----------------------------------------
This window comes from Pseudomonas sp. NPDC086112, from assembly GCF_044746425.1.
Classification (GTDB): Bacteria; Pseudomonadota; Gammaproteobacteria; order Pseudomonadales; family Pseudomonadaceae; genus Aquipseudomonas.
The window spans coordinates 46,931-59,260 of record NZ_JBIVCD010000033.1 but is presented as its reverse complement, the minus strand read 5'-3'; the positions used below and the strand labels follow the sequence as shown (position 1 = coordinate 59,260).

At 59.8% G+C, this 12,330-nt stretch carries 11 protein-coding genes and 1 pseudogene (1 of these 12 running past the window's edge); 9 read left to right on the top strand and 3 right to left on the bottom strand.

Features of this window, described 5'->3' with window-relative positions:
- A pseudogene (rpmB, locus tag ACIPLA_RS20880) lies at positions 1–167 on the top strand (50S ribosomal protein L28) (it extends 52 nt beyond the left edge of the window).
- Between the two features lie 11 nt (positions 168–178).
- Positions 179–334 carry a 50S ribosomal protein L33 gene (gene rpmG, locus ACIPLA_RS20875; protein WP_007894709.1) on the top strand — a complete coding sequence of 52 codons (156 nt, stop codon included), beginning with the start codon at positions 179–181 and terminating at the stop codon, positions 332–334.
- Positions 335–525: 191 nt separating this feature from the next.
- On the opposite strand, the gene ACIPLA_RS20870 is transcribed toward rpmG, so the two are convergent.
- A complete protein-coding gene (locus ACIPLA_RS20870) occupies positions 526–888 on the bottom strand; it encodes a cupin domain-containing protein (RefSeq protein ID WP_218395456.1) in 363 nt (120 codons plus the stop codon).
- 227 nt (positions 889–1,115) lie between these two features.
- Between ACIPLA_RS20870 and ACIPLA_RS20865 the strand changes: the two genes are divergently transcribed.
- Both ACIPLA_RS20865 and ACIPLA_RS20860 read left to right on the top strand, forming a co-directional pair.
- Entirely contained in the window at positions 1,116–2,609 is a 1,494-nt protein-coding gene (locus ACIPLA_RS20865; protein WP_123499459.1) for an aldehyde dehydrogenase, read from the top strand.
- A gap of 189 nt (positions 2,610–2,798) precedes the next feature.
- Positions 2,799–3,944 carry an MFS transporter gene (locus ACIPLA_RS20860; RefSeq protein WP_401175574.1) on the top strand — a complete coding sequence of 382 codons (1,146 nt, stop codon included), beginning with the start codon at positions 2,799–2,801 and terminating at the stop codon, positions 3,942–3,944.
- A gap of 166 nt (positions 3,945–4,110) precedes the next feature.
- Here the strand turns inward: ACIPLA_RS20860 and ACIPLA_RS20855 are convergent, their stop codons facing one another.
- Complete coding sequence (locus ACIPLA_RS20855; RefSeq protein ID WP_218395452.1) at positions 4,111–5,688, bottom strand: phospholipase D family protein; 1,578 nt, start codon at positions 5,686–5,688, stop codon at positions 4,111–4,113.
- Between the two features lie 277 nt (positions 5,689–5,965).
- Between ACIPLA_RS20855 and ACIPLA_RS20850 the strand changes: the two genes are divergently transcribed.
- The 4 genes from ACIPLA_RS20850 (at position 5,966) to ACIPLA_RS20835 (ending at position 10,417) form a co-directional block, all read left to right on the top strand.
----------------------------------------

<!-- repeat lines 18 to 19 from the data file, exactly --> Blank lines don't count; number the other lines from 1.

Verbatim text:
- A gap of 166 nt (positions 3,945–4,110) precedes the next feature.
- Here the strand turns inward: ACIPLA_RS20860 and ACIPLA_RS20855 are convergent, their stop codons facing one another.